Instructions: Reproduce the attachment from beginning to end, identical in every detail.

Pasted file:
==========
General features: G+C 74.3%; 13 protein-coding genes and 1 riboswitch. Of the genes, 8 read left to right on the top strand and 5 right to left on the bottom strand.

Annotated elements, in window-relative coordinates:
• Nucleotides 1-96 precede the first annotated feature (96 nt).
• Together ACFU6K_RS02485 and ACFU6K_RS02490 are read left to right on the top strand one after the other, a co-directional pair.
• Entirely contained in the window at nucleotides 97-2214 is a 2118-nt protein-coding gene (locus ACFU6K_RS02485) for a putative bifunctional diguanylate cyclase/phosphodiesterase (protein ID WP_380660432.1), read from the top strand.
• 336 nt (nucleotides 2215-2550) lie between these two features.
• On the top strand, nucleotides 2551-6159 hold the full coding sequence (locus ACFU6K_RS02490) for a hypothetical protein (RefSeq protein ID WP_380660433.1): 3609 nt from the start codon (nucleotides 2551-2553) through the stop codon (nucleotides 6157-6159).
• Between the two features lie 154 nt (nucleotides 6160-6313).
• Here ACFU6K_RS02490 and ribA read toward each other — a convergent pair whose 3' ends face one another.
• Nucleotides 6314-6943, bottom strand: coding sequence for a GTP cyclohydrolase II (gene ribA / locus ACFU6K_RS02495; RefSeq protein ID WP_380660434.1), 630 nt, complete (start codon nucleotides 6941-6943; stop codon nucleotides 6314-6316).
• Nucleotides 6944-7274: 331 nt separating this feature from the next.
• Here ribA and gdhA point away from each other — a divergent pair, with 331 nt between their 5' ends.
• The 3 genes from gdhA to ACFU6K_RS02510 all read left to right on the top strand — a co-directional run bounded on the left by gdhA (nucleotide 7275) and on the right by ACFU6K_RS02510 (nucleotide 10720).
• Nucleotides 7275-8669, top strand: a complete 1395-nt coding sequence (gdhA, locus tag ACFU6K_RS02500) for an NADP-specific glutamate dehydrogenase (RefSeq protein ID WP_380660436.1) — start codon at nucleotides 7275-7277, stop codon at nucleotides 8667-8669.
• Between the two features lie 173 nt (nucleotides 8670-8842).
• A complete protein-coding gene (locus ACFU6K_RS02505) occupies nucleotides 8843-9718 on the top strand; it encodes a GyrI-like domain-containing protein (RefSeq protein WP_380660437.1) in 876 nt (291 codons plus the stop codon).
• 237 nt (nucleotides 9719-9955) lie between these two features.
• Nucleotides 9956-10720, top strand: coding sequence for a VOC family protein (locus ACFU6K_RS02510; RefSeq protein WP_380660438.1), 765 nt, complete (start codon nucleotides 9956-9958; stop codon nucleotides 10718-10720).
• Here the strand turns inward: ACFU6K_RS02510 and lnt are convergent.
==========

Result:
General features: G+C 74.3%; 13 protein-coding genes and 1 riboswitch. Of the genes, 8 read left to right on the top strand and 5 right to left on the bottom strand.

Annotated elements, in window-relative coordinates:
• Nucleotides 1-96 precede the first annotated feature (96 nt).
• Together ACFU6K_RS02485 and ACFU6K_RS02490 are read left to right on the top strand one after the other, a co-directional pair.
• Entirely contained in the window at nucleotides 97-2214 is a 2118-nt protein-coding gene (locus ACFU6K_RS02485) for a putative bifunctional diguanylate cyclase/phosphodiesterase (protein ID WP_380660432.1), read from the top strand.
• 336 nt (nucleotides 2215-2550) lie between these two features.
• On the top strand, nucleotides 2551-6159 hold the full coding sequence (locus ACFU6K_RS02490) for a hypothetical protein (RefSeq protein ID WP_380660433.1): 3609 nt from the start codon (nucleotides 2551-2553) through the stop codon (nucleotides 6157-6159).
• Between the two features lie 154 nt (nucleotides 6160-6313).
• Here ACFU6K_RS02490 and ribA read toward each other — a convergent pair whose 3' ends face one another.
• Nucleotides 6314-6943, bottom strand: coding sequence for a GTP cyclohydrolase II (gene ribA / locus ACFU6K_RS02495; RefSeq protein ID WP_380660434.1), 630 nt, complete (start codon nucleotides 6941-6943; stop codon nucleotides 6314-6316).
• Nucleotides 6944-7274: 331 nt separating this feature from the next.
• Here ribA and gdhA point away from each other — a divergent pair, with 331 nt between their 5' ends.
• The 3 genes from gdhA to ACFU6K_RS02510 all read left to right on the top strand — a co-directional run bounded on the left by gdhA (nucleotide 7275) and on the right by ACFU6K_RS02510 (nucleotide 10720).
• Nucleotides 7275-8669, top strand: a complete 1395-nt coding sequence (gdhA, locus tag ACFU6K_RS02500) for an NADP-specific glutamate dehydrogenase (RefSeq protein ID WP_380660436.1) — start codon at nucleotides 7275-7277, stop codon at nucleotides 8667-8669.
• Between the two features lie 173 nt (nucleotides 8670-8842).
• A complete protein-coding gene (locus ACFU6K_RS02505) occupies nucleotides 8843-9718 on the top strand; it encodes a GyrI-like domain-containing protein (RefSeq protein WP_380660437.1) in 876 nt (291 codons plus the stop codon).
• 237 nt (nucleotides 9719-9955) lie between these two features.
• Nucleotides 9956-10720, top strand: coding sequence for a VOC family protein (locus ACFU6K_RS02510; RefSeq protein WP_380660438.1), 765 nt, complete (start codon nucleotides 9956-9958; stop codon nucleotides 10718-10720).
• Here the strand turns inward: ACFU6K_RS02510 and lnt are convergent.